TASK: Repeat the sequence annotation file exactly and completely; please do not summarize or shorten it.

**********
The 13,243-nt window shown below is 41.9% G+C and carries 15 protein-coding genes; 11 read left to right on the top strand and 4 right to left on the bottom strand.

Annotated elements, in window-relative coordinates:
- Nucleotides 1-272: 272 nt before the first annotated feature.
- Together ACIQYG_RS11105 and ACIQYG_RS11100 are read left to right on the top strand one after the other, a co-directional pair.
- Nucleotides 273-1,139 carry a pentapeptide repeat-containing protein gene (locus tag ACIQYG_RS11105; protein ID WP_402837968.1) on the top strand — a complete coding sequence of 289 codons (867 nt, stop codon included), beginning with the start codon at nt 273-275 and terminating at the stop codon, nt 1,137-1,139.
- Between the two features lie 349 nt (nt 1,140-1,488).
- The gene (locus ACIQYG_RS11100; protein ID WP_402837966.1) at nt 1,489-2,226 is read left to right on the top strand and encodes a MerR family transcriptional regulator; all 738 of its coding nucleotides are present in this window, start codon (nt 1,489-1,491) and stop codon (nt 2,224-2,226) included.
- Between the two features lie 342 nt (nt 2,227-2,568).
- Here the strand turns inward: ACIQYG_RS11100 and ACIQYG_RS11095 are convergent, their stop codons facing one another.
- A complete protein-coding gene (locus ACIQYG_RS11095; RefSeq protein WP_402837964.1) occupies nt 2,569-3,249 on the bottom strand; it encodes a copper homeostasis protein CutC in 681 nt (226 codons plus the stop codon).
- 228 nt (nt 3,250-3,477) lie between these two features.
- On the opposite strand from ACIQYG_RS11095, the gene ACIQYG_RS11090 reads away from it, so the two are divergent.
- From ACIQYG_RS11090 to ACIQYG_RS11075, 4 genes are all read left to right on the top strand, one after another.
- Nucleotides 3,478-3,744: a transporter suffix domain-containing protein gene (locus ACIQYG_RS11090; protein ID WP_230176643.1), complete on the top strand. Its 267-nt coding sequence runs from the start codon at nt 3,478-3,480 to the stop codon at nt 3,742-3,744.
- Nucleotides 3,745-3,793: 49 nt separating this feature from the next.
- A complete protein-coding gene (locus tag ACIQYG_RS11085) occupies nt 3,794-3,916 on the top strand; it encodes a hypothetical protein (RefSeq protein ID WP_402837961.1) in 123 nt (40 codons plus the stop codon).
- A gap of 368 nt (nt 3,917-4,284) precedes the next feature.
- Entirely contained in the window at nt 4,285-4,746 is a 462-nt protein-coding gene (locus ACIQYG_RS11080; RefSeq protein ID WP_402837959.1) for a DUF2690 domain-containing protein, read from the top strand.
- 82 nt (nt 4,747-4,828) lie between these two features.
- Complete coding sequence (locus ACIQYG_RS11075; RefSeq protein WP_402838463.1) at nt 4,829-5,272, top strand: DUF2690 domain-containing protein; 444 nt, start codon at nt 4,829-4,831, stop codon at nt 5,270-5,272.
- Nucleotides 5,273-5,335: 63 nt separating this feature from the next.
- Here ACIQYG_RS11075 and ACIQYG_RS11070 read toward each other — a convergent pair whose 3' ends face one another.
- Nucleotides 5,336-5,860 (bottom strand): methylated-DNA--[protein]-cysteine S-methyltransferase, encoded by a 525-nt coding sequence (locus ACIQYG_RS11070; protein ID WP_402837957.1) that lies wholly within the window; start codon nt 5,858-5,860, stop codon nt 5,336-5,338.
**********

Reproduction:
The 13,243-nt window shown below is 41.9% G+C and carries 15 protein-coding genes; 11 read left to right on the top strand and 4 right to left on the bottom strand.

Annotated elements, in window-relative coordinates:
- Nucleotides 1-272: 272 nt before the first annotated feature.
- Together ACIQYG_RS11105 and ACIQYG_RS11100 are read left to right on the top strand one after the other, a co-directional pair.
- Nucleotides 273-1,139 carry a pentapeptide repeat-containing protein gene (locus tag ACIQYG_RS11105; protein ID WP_402837968.1) on the top strand — a complete coding sequence of 289 codons (867 nt, stop codon included), beginning with the start codon at nt 273-275 and terminating at the stop codon, nt 1,137-1,139.
- Between the two features lie 349 nt (nt 1,140-1,488).
- The gene (locus ACIQYG_RS11100; protein ID WP_402837966.1) at nt 1,489-2,226 is read left to right on the top strand and encodes a MerR family transcriptional regulator; all 738 of its coding nucleotides are present in this window, start codon (nt 1,489-1,491) and stop codon (nt 2,224-2,226) included.
- Between the two features lie 342 nt (nt 2,227-2,568).
- Here the strand turns inward: ACIQYG_RS11100 and ACIQYG_RS11095 are convergent, their stop codons facing one another.
- A complete protein-coding gene (locus ACIQYG_RS11095; RefSeq protein WP_402837964.1) occupies nt 2,569-3,249 on the bottom strand; it encodes a copper homeostasis protein CutC in 681 nt (226 codons plus the stop codon).
- 228 nt (nt 3,250-3,477) lie between these two features.
- On the opposite strand from ACIQYG_RS11095, the gene ACIQYG_RS11090 reads away from it, so the two are divergent.
- From ACIQYG_RS11090 to ACIQYG_RS11075, 4 genes are all read left to right on the top strand, one after another.
- Nucleotides 3,478-3,744: a transporter suffix domain-containing protein gene (locus ACIQYG_RS11090; protein ID WP_230176643.1), complete on the top strand. Its 267-nt coding sequence runs from the start codon at nt 3,478-3,480 to the stop codon at nt 3,742-3,744.
- Nucleotides 3,745-3,793: 49 nt separating this feature from the next.
- A complete protein-coding gene (locus tag ACIQYG_RS11085) occupies nt 3,794-3,916 on the top strand; it encodes a hypothetical protein (RefSeq protein ID WP_402837961.1) in 123 nt (40 codons plus the stop codon).
- A gap of 368 nt (nt 3,917-4,284) precedes the next feature.
- Entirely contained in the window at nt 4,285-4,746 is a 462-nt protein-coding gene (locus ACIQYG_RS11080; RefSeq protein ID WP_402837959.1) for a DUF2690 domain-containing protein, read from the top strand.
- 82 nt (nt 4,747-4,828) lie between these two features.
- Complete coding sequence (locus ACIQYG_RS11075; RefSeq protein WP_402838463.1) at nt 4,829-5,272, top strand: DUF2690 domain-containing protein; 444 nt, start codon at nt 4,829-4,831, stop codon at nt 5,270-5,272.
- Nucleotides 5,273-5,335: 63 nt separating this feature from the next.
- Here ACIQYG_RS11075 and ACIQYG_RS11070 read toward each other — a convergent pair whose 3' ends face one another.
- Nucleotides 5,336-5,860 (bottom strand): methylated-DNA--[protein]-cysteine S-methyltransferase, encoded by a 525-nt coding sequence (locus ACIQYG_RS11070; protein ID WP_402837957.1) that lies wholly within the window; start codon nt 5,858-5,860, stop codon nt 5,336-5,338.